“At the lower levels of the sector, the situation is deplorable and distressing and we don’t have a count of the number of people who are on the marginal edge like tourist guides, people whose sustenance is only through travel and tourism - they’re not accounted for,” he said.
Overall 70 percent of jobs lost
The dire state of the hospitality and tourism industry has also put in danger the 90 million jobs that the industry supports. FHRAI has said that out of the 90 million jobs that the sector supported in 2019, over 50 percent were lost during just the first wave. The second wave worsened the situation and has resulted in 70 percent of overall jobs being lost directly or indirectly.
Industry associations say they have been flagging off concerns about the industry’s survival for nearly a year now, having sent several representations to the government seeking urgent support.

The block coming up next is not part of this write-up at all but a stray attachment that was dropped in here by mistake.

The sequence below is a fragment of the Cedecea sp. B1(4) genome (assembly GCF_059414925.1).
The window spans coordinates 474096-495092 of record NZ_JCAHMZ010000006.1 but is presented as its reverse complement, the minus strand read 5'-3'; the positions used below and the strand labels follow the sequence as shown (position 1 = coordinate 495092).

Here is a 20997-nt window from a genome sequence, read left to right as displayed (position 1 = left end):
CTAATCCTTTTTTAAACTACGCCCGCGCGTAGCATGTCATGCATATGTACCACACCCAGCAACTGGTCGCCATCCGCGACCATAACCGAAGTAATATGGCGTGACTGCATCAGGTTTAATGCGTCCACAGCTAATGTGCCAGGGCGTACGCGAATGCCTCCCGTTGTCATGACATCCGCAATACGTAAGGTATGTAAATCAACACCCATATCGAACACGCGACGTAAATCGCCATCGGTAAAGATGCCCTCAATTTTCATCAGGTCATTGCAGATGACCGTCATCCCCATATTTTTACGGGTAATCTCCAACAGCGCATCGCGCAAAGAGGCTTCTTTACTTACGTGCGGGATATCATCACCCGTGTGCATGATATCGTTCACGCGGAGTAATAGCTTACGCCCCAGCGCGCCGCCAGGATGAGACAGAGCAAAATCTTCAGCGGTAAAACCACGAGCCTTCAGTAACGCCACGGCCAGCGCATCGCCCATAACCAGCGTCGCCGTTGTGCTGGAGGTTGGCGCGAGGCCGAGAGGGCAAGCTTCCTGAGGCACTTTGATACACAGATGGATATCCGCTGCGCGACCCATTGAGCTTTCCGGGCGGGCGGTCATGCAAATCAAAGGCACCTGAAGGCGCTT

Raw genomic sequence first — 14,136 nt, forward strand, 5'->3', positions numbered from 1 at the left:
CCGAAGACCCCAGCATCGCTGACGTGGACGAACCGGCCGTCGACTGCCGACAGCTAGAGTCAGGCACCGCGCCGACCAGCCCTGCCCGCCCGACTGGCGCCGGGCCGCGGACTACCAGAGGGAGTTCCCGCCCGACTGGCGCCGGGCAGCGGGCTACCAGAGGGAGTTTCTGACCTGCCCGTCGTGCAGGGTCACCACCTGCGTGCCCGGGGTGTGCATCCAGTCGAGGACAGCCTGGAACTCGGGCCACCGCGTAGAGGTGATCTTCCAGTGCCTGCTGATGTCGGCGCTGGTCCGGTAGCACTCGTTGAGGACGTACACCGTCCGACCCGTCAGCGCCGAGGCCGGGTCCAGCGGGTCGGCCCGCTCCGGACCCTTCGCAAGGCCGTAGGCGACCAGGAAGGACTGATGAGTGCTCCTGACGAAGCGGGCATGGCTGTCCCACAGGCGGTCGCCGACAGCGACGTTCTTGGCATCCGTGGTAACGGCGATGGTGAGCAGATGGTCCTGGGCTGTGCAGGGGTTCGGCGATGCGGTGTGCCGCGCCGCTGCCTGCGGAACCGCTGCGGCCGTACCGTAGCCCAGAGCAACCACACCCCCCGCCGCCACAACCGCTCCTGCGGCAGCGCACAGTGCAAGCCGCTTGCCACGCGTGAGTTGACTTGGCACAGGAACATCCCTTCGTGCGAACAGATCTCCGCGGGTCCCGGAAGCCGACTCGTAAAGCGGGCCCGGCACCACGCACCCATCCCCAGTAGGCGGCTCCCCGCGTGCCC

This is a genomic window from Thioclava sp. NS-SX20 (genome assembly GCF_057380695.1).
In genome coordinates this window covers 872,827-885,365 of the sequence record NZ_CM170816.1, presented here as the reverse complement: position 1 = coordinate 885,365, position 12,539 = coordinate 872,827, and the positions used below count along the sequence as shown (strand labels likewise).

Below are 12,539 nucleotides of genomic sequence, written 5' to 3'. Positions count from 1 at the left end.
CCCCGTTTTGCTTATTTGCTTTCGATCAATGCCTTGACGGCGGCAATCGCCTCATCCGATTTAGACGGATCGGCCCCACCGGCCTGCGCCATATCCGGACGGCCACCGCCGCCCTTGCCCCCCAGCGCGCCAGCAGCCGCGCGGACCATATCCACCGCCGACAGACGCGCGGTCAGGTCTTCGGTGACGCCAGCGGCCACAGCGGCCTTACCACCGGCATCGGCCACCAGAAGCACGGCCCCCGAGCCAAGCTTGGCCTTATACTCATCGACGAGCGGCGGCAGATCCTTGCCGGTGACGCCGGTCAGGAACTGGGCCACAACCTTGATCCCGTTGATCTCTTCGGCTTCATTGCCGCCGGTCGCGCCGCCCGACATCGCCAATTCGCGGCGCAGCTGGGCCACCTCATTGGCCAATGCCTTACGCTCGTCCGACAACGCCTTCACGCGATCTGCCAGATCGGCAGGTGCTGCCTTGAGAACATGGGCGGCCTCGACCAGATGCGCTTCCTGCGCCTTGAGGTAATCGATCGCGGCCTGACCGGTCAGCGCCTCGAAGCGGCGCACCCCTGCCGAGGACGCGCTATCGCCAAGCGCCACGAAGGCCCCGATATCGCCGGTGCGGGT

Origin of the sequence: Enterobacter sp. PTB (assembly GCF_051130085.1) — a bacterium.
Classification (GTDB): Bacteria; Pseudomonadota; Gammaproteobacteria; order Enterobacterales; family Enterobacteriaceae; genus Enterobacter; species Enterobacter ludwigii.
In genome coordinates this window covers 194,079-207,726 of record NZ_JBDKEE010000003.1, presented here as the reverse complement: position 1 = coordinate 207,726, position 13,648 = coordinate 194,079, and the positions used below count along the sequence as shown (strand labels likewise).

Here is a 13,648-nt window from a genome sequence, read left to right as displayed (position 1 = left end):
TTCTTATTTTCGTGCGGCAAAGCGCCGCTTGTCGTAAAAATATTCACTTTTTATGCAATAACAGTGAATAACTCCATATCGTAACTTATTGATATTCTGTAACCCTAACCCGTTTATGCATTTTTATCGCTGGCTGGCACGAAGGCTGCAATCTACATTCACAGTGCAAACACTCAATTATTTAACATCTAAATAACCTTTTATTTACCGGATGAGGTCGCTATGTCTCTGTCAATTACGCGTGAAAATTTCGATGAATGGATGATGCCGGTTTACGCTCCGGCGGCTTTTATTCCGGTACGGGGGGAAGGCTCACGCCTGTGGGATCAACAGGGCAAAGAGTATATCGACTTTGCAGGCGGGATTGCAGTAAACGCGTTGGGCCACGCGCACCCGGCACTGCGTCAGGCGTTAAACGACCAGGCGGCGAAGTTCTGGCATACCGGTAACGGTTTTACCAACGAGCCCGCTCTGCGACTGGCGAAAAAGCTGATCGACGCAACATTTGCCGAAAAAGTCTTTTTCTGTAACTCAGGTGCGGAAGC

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“After the first lockdown itself, we had indicated that 30 percent of the properties didn’t reopen and had called for stimulus for the industry. This industry requires international tourism, domestic tourism, travel, corporate events, etc to survive. That doesn’t exist anymore. There was barely any recovery after the first wave and the second wave now has taken hotels back to square one,” Pradeep Shetty, Joint Secretary of FHRAI said.
Hotels say banks not offering credit
Hyatt Regency Mumbai’s owner Asian Hotels West told the stock exchanges on June 8 that Yes Bank had held up all its funds in an escrow account after it defaulted on payments of Rs 4.32 crore to the bank for the first time due to the massive impact of the COVID19 pandemic.